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An extremely thin mongo native driver wrapper that eliminates a surprising amount of boilerplate

Getting Started

Install Meerkat:

npm install meerkat --save


Meerkat was written to improve the experience of accessing MongoDB within the context of an Express app written in CoffeeScript. As such, the examples will demonstrate its usage in this context. However, Meerkat is not limited to use within Express and its API should translate well to pure JavaScript.

Express Middleware

The Meerkat Express middleware enhances the Express request object with a reference to the current Meerkat Connection and an alias to the Connection's collection method.

Initialize Connection and Middleware:

express = require 'express'
meerkat = require 'meerkat'
app = express()
app.configure ->
  app.use express.static public_dir
  # ... 
  app.use meerkat.middleware(app.locals)
  # ... 
  app.use express.router
  # ... 
{ optionsuri } = config.mongodb
    meerkat.connect app.localsoptionsuri->
      app.listen process.env.PORT || 3000

Use Meerkat Within Express Middleware/Routes:

# access the meerkat connection within express middlware 
(req, res, next) ->
  req.meerkat.collection('users').find_one id: ->
    # do something with the users 

Or Better Yet...

# access meerkat collections within express middlware 
(req, res, next) ->
  req.collection('users').find_one id: ->
    # do something with the users 

Connect to Mongo Outside of Express

{ optionsuri } = config.mongodb
meerkat.connect optionsuri(connection) ->
  #work with the connection 

Already have a native connection:

  connection = meerkat.wrapper native
  # work with the connection 

Meerkat Collections

Single Use:

connection.collection('users').find_one id: ->
  # do something with the user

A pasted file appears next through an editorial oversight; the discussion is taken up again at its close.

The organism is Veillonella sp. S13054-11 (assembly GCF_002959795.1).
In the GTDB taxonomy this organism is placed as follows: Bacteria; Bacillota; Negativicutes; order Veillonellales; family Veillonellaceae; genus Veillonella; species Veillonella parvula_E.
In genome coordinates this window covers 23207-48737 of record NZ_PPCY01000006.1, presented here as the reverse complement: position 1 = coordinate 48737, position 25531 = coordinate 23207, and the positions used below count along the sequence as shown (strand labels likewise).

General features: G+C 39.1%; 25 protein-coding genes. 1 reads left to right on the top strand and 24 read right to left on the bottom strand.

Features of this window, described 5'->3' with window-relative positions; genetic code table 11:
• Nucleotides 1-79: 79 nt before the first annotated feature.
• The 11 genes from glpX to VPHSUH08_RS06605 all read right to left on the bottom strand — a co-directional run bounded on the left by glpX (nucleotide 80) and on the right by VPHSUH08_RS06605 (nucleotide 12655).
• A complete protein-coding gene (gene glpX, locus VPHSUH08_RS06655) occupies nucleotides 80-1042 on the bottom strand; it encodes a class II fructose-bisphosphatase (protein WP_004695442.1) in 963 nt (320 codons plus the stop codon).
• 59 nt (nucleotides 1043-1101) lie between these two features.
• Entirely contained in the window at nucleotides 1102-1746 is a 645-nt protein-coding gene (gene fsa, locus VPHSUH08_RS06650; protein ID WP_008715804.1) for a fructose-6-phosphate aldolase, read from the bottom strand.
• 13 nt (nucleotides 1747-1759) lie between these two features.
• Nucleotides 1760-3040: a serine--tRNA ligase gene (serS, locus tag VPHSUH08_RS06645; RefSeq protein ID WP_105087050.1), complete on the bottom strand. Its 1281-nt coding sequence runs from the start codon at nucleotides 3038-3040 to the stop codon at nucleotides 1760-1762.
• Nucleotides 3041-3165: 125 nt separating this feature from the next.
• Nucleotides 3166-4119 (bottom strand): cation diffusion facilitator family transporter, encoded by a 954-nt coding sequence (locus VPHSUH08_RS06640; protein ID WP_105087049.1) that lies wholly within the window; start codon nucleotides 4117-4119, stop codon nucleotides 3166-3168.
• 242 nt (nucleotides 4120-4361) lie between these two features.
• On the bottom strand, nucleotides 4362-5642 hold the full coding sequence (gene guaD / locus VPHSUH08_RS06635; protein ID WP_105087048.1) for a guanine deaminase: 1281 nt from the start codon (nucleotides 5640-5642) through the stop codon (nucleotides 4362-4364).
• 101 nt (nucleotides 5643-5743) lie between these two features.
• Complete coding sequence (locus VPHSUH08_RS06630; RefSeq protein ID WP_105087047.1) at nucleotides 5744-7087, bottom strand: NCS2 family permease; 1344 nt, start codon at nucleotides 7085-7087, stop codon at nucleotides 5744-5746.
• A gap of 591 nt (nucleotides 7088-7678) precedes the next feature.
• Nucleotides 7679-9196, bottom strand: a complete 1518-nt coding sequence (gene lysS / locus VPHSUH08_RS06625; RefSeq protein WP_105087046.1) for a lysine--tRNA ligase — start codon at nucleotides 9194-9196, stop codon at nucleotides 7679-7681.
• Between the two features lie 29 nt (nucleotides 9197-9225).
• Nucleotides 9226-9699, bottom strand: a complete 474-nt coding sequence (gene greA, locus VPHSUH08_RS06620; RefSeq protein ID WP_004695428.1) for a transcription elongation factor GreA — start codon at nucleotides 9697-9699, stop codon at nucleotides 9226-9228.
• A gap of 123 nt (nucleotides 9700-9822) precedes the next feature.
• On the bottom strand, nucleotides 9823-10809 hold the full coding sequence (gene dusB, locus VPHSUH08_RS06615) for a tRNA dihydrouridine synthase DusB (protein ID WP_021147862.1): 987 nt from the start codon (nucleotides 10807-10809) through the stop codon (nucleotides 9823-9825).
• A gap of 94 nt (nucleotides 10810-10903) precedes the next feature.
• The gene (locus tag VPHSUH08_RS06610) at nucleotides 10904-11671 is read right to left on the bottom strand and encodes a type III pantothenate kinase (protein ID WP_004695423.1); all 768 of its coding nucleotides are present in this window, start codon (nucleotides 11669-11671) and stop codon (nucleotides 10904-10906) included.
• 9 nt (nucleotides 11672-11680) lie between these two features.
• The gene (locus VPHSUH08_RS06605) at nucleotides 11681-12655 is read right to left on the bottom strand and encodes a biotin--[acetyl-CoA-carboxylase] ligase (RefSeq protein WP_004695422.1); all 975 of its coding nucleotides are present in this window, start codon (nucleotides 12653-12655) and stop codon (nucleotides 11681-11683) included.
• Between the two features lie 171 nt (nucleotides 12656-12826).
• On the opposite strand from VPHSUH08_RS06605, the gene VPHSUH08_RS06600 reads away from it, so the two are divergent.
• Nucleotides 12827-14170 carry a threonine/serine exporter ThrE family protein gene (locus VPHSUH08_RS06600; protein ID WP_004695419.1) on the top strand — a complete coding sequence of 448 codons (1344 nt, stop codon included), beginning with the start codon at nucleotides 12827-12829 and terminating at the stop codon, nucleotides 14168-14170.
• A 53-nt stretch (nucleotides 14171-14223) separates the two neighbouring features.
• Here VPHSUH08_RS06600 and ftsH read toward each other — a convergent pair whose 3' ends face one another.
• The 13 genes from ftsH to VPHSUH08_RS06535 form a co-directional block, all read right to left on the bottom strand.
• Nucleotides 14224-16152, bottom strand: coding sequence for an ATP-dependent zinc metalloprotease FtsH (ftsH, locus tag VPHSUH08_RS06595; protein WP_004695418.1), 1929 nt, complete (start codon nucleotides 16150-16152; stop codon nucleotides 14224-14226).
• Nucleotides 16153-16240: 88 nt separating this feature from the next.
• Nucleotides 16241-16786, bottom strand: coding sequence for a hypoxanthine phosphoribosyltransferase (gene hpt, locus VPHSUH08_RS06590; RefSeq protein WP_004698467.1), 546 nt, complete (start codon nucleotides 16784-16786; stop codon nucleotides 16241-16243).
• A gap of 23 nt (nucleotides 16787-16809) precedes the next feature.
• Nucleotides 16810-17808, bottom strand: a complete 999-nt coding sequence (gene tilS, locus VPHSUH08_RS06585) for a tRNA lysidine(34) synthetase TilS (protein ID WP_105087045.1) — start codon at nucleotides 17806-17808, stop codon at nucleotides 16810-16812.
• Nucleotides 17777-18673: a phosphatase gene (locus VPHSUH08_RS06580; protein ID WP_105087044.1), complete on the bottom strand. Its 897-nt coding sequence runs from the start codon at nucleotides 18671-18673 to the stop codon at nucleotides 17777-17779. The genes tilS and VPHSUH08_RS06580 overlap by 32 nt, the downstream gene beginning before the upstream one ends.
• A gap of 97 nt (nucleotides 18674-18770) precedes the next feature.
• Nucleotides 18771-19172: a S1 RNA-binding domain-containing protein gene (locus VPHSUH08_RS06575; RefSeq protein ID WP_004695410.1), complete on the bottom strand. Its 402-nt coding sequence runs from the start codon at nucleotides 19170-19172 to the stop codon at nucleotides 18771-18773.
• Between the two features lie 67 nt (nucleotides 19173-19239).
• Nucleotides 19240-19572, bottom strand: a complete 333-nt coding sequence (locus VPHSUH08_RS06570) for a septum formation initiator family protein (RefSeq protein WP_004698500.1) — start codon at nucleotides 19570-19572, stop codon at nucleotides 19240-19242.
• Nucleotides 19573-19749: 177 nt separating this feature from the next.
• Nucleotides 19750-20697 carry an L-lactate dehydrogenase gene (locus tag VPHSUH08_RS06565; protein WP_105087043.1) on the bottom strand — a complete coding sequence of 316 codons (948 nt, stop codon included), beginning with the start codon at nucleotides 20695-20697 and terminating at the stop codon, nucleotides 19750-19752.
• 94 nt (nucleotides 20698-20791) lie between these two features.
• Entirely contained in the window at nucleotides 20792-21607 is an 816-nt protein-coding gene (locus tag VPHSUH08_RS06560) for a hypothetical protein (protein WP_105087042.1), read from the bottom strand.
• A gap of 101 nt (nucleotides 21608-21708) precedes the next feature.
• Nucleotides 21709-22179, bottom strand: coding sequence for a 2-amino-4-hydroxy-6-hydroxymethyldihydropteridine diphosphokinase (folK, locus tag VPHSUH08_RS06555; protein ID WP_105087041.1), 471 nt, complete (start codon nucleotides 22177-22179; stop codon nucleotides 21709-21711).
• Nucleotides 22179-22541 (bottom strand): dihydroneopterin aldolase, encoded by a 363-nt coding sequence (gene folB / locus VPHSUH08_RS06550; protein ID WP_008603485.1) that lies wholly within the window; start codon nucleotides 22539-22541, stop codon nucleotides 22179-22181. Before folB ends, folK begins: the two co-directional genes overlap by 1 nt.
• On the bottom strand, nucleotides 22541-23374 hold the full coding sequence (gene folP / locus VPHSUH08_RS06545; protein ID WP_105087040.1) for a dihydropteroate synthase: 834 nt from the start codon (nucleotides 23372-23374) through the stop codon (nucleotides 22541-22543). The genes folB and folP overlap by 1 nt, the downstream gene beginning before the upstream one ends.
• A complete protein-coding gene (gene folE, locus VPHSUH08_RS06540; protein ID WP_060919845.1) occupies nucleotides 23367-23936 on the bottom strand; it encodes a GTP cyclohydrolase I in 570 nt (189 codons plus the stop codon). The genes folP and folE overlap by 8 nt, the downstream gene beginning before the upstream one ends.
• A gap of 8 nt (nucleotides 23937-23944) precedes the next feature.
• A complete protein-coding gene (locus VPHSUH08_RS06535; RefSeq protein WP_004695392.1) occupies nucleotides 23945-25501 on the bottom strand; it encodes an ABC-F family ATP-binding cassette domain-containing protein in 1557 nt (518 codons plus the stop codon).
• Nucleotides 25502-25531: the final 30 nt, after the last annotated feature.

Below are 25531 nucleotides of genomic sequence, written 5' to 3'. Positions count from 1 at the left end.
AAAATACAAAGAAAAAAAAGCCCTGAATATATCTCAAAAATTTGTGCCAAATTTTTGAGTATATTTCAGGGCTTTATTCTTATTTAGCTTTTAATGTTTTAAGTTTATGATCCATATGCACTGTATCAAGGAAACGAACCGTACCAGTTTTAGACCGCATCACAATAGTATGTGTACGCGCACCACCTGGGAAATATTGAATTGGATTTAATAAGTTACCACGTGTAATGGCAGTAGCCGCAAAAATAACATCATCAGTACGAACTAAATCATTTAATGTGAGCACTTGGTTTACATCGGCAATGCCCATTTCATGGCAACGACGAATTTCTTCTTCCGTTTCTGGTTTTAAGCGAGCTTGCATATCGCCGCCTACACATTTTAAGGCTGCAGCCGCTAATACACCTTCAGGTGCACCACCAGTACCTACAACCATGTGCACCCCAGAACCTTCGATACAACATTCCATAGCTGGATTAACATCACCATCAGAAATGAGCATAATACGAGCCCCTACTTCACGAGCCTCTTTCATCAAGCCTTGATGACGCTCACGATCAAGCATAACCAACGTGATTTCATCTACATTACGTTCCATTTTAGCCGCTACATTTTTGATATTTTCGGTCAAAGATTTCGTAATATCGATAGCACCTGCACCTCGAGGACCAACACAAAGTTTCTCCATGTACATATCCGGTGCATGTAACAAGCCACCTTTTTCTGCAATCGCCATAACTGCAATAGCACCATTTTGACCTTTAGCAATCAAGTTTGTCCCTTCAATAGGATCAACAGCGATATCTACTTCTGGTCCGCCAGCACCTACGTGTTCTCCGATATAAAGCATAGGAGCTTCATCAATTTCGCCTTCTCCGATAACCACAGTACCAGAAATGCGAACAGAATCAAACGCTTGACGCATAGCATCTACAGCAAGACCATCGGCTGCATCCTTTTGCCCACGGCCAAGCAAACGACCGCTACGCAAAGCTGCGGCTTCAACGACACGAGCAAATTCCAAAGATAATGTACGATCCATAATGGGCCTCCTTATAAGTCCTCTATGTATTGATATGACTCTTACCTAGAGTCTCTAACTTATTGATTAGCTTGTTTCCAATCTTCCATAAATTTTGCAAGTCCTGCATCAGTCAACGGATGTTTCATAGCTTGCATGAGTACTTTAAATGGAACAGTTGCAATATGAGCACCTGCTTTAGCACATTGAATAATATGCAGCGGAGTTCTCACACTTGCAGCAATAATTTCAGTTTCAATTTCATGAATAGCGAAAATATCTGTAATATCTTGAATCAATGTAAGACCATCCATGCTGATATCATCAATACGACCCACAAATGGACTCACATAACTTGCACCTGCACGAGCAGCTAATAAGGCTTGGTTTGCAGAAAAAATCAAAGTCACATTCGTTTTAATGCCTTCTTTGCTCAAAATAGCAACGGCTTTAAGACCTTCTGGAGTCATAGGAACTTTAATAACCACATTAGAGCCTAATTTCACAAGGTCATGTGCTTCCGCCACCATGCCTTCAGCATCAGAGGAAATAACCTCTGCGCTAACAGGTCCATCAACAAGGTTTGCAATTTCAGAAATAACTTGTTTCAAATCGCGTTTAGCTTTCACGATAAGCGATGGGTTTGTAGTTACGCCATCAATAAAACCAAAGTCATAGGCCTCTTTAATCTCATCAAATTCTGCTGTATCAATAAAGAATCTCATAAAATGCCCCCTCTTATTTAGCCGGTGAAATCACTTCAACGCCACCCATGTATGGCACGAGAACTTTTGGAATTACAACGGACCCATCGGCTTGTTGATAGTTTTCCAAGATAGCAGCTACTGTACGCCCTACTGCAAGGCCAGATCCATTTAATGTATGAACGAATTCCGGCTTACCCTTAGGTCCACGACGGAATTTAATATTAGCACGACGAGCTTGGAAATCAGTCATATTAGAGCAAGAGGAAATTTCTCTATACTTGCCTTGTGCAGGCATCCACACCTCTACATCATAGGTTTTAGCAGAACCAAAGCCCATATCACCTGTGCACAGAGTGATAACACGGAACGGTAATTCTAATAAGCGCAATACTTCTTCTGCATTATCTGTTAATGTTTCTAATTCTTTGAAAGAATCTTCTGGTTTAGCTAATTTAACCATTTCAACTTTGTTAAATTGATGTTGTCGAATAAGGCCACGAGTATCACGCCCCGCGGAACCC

connection.collection 'users'(Users) ->
  Users.find_one id: ->
    Users.find(id: $in: user.friends).all (friends) ->
      # do something with the user's friends 

Meerkat exposes Collection methods equivalent to the Mongo Native Driver with a snake_case as apposed to camelCase syntax. It also avoids a considerable amount of boilerplate by allowing for the configuration of a default failure callback. In the context of Express Middleware and intelligent default failure behavior is setup for you. Meerkat API calls map directly to Mongo Native Driver calls witht he following translation rules of thumb.

connection.collection 'users'(err, Users) ->
  throw err if err?
  Users.findOne id:, user) ->
    throw err if err?
    Users.find(id: $in: user.friends).toArray (err, friends) ->
      throw err if err?
      # do something with the user's friends 
#meerkat with custom failure handler 
failure = (err) -> 
  console.log err
  throw err
connection.collection 'users'failure(Users) ->
  Users.find_one id: req.params.idfailure(user) ->
    Users.find(id: $in: user.friends).all failure(friends) ->
      # do something with the user's friends 
#meerkat with default error handler (common case) 
connection.collection 'users'(Users) ->
  Users.find_one id: ->
    Users.find(id: $in: user.friends).all (friends) ->
      # do something with the user's friends 

Access a Cursor

The find method of a Meerkat Collection returns a Cursor much like the mongodb native driver with some key enhancements.

# get a cursor over all active users 
cursor = connection.collection('users').find active: true

A Merkat Cursor supports the following usage patterns:

# get a count of the results 


# access all of the cursor's results as an array 
cursor.all (users) ->
  # do something with the active users 


# iterate over each of the cursor's results one at a time 
cursor.each (user) ->
  # perform an operation on each user 


# sort the users by last name and then access a specific slice of the results 
cursor.sort('name.last').limit(10).skip(10).all (users) ->
  # do something with the users 


# sort the users by last and first and use the pagination helper to access the second page of results 
cursor.sort('name.last').paginate 210(users, pagination) ->
  pagination metadata: --> the total number of results matching the query
  pagination.pages --> the total number of pages in the cursor given the current results returned per page
  pagination.per --> the maxiumum number of results per page --> the page number of the current page counting from 1
  # do something with the users 


In lieu of a formal styleguide, take care to maintain the existing coding style. Add unit tests for any new or changed functionality.

Release History

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